We live in times when tolerance, unity, and “love” (which usually means, being nice) are dominant themes. If you dare to confront or expose sin, or if you label someone’s teaching as unbiblical, or the person as a false teacher, you get accused of being judgmental and unloving. However, in 2 Timothy 3:16-17 we are told, All Scripture is God-breathed and is useful for teaching, rebuking, correcting and training in righteousness, so that the servant of God may be thoroughly equipped for every good work. But it’s important that we are correcting our neighbors out of love, and not pride.

Brothers and sisters, do not slander one another. Anyone who speaks against a brother or sister or judges them speaks against the law and judges it. When you judge the law, you are not keeping it, but sitting in judgment on it. There is only one Lawgiver and Judge, the one who is able to save and destroy. But you—who are you to judge your neighbor?” (James 4:11-12 NIV)

I tend to be a very direct person, so I would now like to share this scripture from The Message (MSG): “Don’t bad-mouth each other, friends. It’s God’s Word, his Message, his Royal Rule, that takes a beating in that kind of talk. You’re supposed to be honoring the Message, not writing graffiti all over it. God is in charge of deciding human destiny. Who do you think you are to meddle in the destiny of others?”  That lays it out pretty clearly, doesn’t it?

  • What Are Your Motives? You judge someone wrongly when you criticize them out of jealousy, bitterness, selfish ambition, or another sin, rather than seeking to build them in Christ. Your motive is crucial! When James says (4:11), “Do not speak against one another,” some versions translate it, “Do not slander one another.” Slander, which means maligning someone or damaging his reputation by sharing false or deliberately misleading information, is always sin.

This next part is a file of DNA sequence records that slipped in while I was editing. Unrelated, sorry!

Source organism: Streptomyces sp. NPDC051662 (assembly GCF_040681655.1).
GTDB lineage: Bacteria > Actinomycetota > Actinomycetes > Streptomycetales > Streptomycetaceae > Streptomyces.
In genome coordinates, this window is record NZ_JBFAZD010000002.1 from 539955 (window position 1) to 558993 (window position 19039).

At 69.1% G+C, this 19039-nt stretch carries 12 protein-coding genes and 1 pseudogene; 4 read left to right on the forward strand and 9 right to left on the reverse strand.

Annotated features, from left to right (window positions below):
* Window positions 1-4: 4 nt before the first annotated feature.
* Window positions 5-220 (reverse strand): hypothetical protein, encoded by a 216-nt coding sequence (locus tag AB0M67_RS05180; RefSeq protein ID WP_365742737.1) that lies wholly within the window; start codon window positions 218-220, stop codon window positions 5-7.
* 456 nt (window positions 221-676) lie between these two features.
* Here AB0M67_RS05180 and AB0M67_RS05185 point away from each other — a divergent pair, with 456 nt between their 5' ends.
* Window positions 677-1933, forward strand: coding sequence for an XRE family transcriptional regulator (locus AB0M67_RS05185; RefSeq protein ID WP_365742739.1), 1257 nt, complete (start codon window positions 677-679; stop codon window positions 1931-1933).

• What Standard Are You Using? You judge someone wrongly when you set up human standards, rather than holding to God’s Word as the standard. That was a major sin of the Pharisees. They had added dozens of manmade rules to God’s law, and then judged everyone that did not keep these rules. They were focused on outward appearances, but their hearts were far from God. They neglected God’s commandments and held instead to the traditions of men (Mark 7:6-9).
  • Have You Judged Your Sin First? You judge someone wrongly when you do not first judge your own sin before trying to help them with their sin. That is Jesus’ point in Matthew 7:1-5. He does not say that it is wrong to help your brother get the speck out of his eye, but rather, before you try to do so, deal with the log in your own eye. Removing our own logs has a way of humbling us!

So James says that to resolve conflicts, we need to stop judging others. But he also reveals the reason we should not judge others: when we do so, we make ourselves judges of God’s law, rather than doers of it. We usurp God’s place as Lawgiver and Judge.

  • To resolve conflicts, submit to God’s authoritative Word James calls God’s Word “the law” to show its authoritative nature. God doesn’t give suggestions for happy living. He commands us with His sovereign authority!
  • Love Others With Your Words: Love does not tear down others; it builds them in Christ. If you speak against others and criticize them to make yourself look good, you are loving yourself, not others. You are not obeying God’s law; you are setting yourself above it.
  • Submit to God: As Jesus said (Matt. 10:28), “Do not fear those who kill the body but are unable to kill the soul; but rather fear Him who is able to destroy both soul and body in hell.” If another person has wronged you, it’s not your place to judge that person, there is only one Lawgiver and Judge, and it’s God, not you!

James ends these two convicting verses with a pointed question: “But who are you who judge your neighbor?” He is implying, “Do you think you are God? If not, why do you set yourself up in God’s role?” Setting yourself up as judge leads to conflict and broken relationships. Humbly submitting to God and His Word and obediently seeking to love and build up others leads to harmony and restored relationships. When you find yourself thinking judgmentally about others, judge your pride and humble yourself before God.

Do not let any unwholesome talk come out of your mouths, but only what is helpful for building others up according to their needs, that it may benefit those who listen. And do not grieve the Holy Spirit of God, with whom you were sealed for the day of redemption. Get rid of all bitterness, rage and anger, brawling and slander, along with every form of malice. Be kind and compassionate to one another, forgiving each other, just as in Christ God forgave you.” (Eph 4:29-32)